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President Ronald Reagan once said, “The trouble with our liberal friends is not that they’re ignorant; it’s just that they know so much that isn’t so.” This statement has never applied more aptly than it does to California’s current Democratic governor, Gavin Newsom.

Craig DeLuz

Craig DeLuz

Not a week goes by that Mr. Newsom is not boasting about how effective his policies were in addressing the COVID-19 crisis. He loves to compare California’s response to that of Republican-run states, claiming that he had greater success fighting the virus while protecting his constituents. His favorite target appears to be the state of Florida, which is run by Gov. Ron DeSantis, a likely 2024 presidential candidate.

There is one small problem with his grandstanding, though. It is all based on lies.

A study from the Paragon Health Institute sheds light on an important question: Which approach to managing the pandemic was more effective, an open approach or a more restrictive approach? The results of the study are clear: Florida’s more open approach yielded approximately identical health outcomes as California’s more draconian measures while causing far less societal, educational and economic disruption.

The study explains that Florida had a low COVID-19 Government Response Index score because it relaxed lockdowns quickly, while California had a high score due to strict and prolonged lockdowns. But the states had similar health outcomes despite the different approaches. California suffered worse economic and education outcomes and had higher out-migration, while Florida had significant in-migration due to its commitment to keeping schools open during the pandemic.

It is estimated that due to school shutdowns, the average student and state will suffer a 5.6% and 1.9% lower gross domestic product, respectively, each year for the remainder of the 21st century due to learning losses, as documented by declining math and reading test scores. Data from the Centers for Disease Control and Prevention suggests that virtual or combined instruction resulted in a decrease in physical activity and mental or emotional health among students, particularly in districts with larger populations of Black students.

Public health policymakers in states such as California, however, failed to consider these massive costs to children’s education when implementing school lockdowns. These failures exacerbated the achievement gap for Black and Hispanic students.

Among California fourth graders, in 2022, “Black students had an average [reading] score that was 37 points lower than that for white students,” and “Hispanic students had an average score that was 29 points lower” than White students’ reading scores. In California, only 7% of Black students and 11% of Hispanic students scored at or above the National Assessment of Educational Progress’ “proficient” level for eighth grade math in 2022.

The economic effects of draconian lockdown policies were drastic and far-reaching. According to one study, the economic costs of business shutdowns in the United States alone were estimated to be around $7 trillion annually. This economic burden was disproportionately shouldered by people of color.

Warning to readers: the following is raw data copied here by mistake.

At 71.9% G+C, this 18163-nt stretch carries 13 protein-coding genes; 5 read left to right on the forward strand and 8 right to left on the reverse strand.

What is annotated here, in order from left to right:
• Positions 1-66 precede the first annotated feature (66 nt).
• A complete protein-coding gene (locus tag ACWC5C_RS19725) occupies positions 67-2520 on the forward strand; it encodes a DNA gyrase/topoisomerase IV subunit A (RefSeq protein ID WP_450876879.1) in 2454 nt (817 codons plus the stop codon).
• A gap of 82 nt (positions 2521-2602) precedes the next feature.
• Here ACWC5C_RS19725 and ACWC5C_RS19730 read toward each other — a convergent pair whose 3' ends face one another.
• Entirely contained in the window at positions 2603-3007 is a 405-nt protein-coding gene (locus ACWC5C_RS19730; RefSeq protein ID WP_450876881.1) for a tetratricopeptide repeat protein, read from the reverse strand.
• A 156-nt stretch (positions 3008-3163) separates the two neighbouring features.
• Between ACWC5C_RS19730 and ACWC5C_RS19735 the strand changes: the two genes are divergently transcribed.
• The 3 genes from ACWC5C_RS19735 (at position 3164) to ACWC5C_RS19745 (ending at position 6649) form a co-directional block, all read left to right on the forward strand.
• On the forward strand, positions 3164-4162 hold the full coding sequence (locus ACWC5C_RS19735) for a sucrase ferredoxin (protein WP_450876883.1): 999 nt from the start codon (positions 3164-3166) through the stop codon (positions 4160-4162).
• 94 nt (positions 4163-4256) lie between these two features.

In February 2020, there were 1 million Black-owned businesses in operation around the United States, according to a report from the University of California, Santa Cruz.

About six weeks later, after the onset of government-mandated COVID-related shutdowns, the number of active Black-owned businesses had dropped by 442,000. Many of them shut down permanently. Most of them were in highly restrictive states like California.

During the same time, only 17% of White proprietors had to shut down their businesses, UC Santa Cruz research shows.

Pandemic lockdowns also gave rise to a host of social issues, such as loneliness and disconnection, which had a detrimental impact on mental and physical health, particularly among older adults.

The study goes on to point out that Florida and California show similar health outcome scores, indicating that California’s strict lockdowns did not provide significant health benefits.

This study illustrates not only the importance of considering both health and economic outcomes when deciding how to manage a pandemic but also the significance of allowing citizens to make their own decisions about how to respond to it. People seek freedom to make decisions, evident by people moving to Florida, which continued during the pandemic. They prefer to have the autonomy to choose, hence the migration.

The findings of the Paragon Health Institute study demonstrate the importance of balancing health and economic concerns when responding to a pandemic. It’s clear that Florida’s more open approach to the pandemic resulted in far fewer societal, economic and educational disruptions than California’s more restrictive approach while yielding approximately identical health outcomes.

As Thomas Sowell, a senior fellow at Stanford’s Hoover Institute, said, “It is hard to think of any other issue on which so many people are so wrong so much of the time.”

In California, Mr. Newsom was chief among those who were clearly wrong in this case.


Project 21 member Craig DeLuz is the founder of the Uncommon Sense Media Group. He has almost 30 years in media, political advocacy, policy analysis and grassroots activism. He is president and CEO of 2A News Corp. as well as spokesman for the California Republican Assembly, the Golden State’s largest and fastest-growing Republican volunteer organization. This first appeared in The Washington Times.

Author: The National Center